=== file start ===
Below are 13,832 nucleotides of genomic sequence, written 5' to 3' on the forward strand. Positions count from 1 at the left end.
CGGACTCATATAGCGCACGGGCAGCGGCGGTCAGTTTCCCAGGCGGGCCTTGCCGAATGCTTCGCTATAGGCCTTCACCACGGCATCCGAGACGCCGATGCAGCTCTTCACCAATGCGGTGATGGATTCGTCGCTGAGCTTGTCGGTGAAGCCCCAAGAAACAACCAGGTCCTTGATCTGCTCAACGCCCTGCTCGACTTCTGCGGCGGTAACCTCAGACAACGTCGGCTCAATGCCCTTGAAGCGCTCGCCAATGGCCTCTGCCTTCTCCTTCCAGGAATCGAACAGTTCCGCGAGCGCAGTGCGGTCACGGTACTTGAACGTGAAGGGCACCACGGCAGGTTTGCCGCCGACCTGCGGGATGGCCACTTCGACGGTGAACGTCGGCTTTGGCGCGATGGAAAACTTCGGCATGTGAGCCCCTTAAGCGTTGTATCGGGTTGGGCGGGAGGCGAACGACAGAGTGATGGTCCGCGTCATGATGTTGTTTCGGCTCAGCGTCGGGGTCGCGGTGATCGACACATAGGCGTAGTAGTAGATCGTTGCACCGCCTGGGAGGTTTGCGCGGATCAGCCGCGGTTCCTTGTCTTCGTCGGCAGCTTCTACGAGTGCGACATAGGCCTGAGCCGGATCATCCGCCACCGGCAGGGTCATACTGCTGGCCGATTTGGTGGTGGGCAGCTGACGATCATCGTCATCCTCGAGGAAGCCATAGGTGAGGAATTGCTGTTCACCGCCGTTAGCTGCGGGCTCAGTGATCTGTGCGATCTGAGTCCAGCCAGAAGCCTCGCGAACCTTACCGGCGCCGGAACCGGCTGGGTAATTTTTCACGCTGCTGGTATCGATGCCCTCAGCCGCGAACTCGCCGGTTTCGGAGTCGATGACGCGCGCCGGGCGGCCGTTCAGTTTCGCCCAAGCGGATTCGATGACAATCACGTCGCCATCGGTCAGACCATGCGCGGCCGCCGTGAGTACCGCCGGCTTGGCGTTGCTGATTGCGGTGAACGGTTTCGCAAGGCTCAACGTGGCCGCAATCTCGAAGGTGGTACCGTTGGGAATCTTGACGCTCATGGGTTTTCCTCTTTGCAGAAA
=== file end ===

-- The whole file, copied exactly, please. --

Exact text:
Below are 13,832 nucleotides of genomic sequence, written 5' to 3' on the forward strand. Positions count from 1 at the left end.
CGGACTCATATAGCGCACGGGCAGCGGCGGTCAGTTTCCCAGGCGGGCCTTGCCGAATGCTTCGCTATAGGCCTTCACCACGGCATCCGAGACGCCGATGCAGCTCTTCACCAATGCGGTGATGGATTCGTCGCTGAGCTTGTCGGTGAAGCCCCAAGAAACAACCAGGTCCTTGATCTGCTCAACGCCCTGCTCGACTTCTGCGGCGGTAACCTCAGACAACGTCGGCTCAATGCCCTTGAAGCGCTCGCCAATGGCCTCTGCCTTCTCCTTCCAGGAATCGAACAGTTCCGCGAGCGCAGTGCGGTCACGGTACTTGAACGTGAAGGGCACCACGGCAGGTTTGCCGCCGACCTGCGGGATGGCCACTTCGACGGTGAACGTCGGCTTTGGCGCGATGGAAAACTTCGGCATGTGAGCCCCTTAAGCGTTGTATCGGGTTGGGCGGGAGGCGAACGACAGAGTGATGGTCCGCGTCATGATGTTGTTTCGGCTCAGCGTCGGGGTCGCGGTGATCGACACATAGGCGTAGTAGTAGATCGTTGCACCGCCTGGGAGGTTTGCGCGGATCAGCCGCGGTTCCTTGTCTTCGTCGGCAGCTTCTACGAGTGCGACATAGGCCTGAGCCGGATCATCCGCCACCGGCAGGGTCATACTGCTGGCCGATTTGGTGGTGGGCAGCTGACGATCATCGTCATCCTCGAGGAAGCCATAGGTGAGGAATTGCTGTTCACCGCCGTTAGCTGCGGGCTCAGTGATCTGTGCGATCTGAGTCCAGCCAGAAGCCTCGCGAACCTTACCGGCGCCGGAACCGGCTGGGTAATTTTTCACGCTGCTGGTATCGATGCCCTCAGCCGCGAACTCGCCGGTTTCGGAGTCGATGACGCGCGCCGGGCGGCCGTTCAGTTTCGCCCAAGCGGATTCGATGACAATCACGTCGCCATCGGTCAGACCATGCGCGGCCGCCGTGAGTACCGCCGGCTTGGCGTTGCTGATTGCGGTGAACGGTTTCGCAAGGCTCAACGTGGCCGCAATCTCGAAGGTGGTACCGTTGGGAATCTTGACGCTCATGGGTTTTCCTCTTTGCAGAAA